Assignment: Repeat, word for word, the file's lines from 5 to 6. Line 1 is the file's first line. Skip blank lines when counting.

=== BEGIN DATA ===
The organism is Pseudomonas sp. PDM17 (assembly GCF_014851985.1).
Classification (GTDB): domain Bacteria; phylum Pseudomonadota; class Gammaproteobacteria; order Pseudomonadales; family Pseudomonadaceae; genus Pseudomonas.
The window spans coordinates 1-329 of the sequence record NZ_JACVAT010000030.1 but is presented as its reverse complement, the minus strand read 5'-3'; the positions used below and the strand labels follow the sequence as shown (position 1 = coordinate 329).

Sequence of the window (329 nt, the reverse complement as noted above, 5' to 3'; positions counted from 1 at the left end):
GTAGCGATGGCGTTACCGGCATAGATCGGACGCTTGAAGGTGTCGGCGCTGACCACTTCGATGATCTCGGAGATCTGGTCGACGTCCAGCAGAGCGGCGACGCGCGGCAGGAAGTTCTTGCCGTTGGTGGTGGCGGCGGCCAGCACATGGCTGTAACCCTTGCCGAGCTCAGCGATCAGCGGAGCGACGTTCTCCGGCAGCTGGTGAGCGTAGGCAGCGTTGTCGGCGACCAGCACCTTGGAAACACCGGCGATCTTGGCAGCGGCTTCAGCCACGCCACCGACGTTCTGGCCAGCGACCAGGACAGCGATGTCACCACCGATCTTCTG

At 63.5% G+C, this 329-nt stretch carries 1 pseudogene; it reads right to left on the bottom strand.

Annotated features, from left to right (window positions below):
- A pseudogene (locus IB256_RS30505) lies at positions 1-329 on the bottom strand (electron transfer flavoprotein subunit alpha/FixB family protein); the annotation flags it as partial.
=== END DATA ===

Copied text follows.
GTAGCGATGGCGTTACCGGCATAGATCGGACGCTTGAAGGTGTCGGCGCTGACCACTTCGATGATCTCGGAGATCTGGTCGACGTCCAGCAGAGCGGCGACGCGCGGCAGGAAGTTCTTGCCGTTGGTGGTGGCGGCGGCCAGCACATGGCTGTAACCCTTGCCGAGCTCAGCGATCAGCGGAGCGACGTTCTCCGGCAGCTGGTGAGCGTAGGCAGCGTTGTCGGCGACCAGCACCTTGGAAACACCGGCGATCTTGGCAGCGGCTTCAGCCACGCCACCGACGTTCTGGCCAGCGACCAGGACAGCGATGTCACCACCGATCTTCTG

At 63.5% G+C, this 329-nt stretch carries 1 pseudogene; it reads right to left on the bottom strand.